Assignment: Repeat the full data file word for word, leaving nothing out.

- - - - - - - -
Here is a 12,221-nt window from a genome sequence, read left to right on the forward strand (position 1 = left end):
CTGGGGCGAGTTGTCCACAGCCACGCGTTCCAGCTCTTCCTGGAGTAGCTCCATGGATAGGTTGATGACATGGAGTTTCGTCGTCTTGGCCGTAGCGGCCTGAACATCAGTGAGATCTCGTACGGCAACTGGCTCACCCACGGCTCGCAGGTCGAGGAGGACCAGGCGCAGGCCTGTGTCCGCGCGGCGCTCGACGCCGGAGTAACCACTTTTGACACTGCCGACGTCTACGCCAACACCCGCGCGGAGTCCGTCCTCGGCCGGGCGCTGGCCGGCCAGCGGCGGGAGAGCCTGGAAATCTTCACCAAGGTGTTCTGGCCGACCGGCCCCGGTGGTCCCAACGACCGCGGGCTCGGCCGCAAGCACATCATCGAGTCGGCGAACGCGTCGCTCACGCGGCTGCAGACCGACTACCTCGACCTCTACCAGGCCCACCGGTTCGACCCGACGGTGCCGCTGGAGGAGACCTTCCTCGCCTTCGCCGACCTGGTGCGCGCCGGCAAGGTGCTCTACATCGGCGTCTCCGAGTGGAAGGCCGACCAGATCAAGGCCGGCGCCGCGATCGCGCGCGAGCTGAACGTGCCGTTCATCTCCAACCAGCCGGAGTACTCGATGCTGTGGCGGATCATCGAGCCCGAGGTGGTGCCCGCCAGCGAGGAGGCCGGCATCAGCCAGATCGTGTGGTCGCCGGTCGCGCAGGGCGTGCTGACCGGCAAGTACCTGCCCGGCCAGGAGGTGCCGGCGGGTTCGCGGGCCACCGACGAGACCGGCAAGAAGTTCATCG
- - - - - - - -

Here is a 12,221-nt window from a genome sequence, read left to right on the forward strand (position 1 = left end):
CTGGGGCGAGTTGTCCACAGCCACGCGTTCCAGCTCTTCCTGGAGTAGCTCCATGGATAGGTTGATGACATGGAGTTTCGTCGTCTTGGCCGTAGCGGCCTGAACATCAGTGAGATCTCGTACGGCAACTGGCTCACCCACGGCTCGCAGGTCGAGGAGGACCAGGCGCAGGCCTGTGTCCGCGCGGCGCTCGACGCCGGAGTAACCACTTTTGACACTGCCGACGTCTACGCCAACACCCGCGCGGAGTCCGTCCTCGGCCGGGCGCTGGCCGGCCAGCGGCGGGAGAGCCTGGAAATCTTCACCAAGGTGTTCTGGCCGACCGGCCCCGGTGGTCCCAACGACCGCGGGCTCGGCCGCAAGCACATCATCGAGTCGGCGAACGCGTCGCTCACGCGGCTGCAGACCGACTACCTCGACCTCTACCAGGCCCACCGGTTCGACCCGACGGTGCCGCTGGAGGAGACCTTCCTCGCCTTCGCCGACCTGGTGCGCGCCGGCAAGGTGCTCTACATCGGCGTCTCCGAGTGGAAGGCCGACCAGATCAAGGCCGGCGCCGCGATCGCGCGCGAGCTGAACGTGCCGTTCATCTCCAACCAGCCGGAGTACTCGATGCTGTGGCGGATCATCGAGCCCGAGGTGGTGCCCGCCAGCGAGGAGGCCGGCATCAGCCAGATCGTGTGGTCGCCGGTCGCGCAGGGCGTGCTGACCGGCAAGTACCTGCCCGGCCAGGAGGTGCCGGCGGGTTCGCGGGCCACCGACGAGACCGGCAAGAAGTTCATCG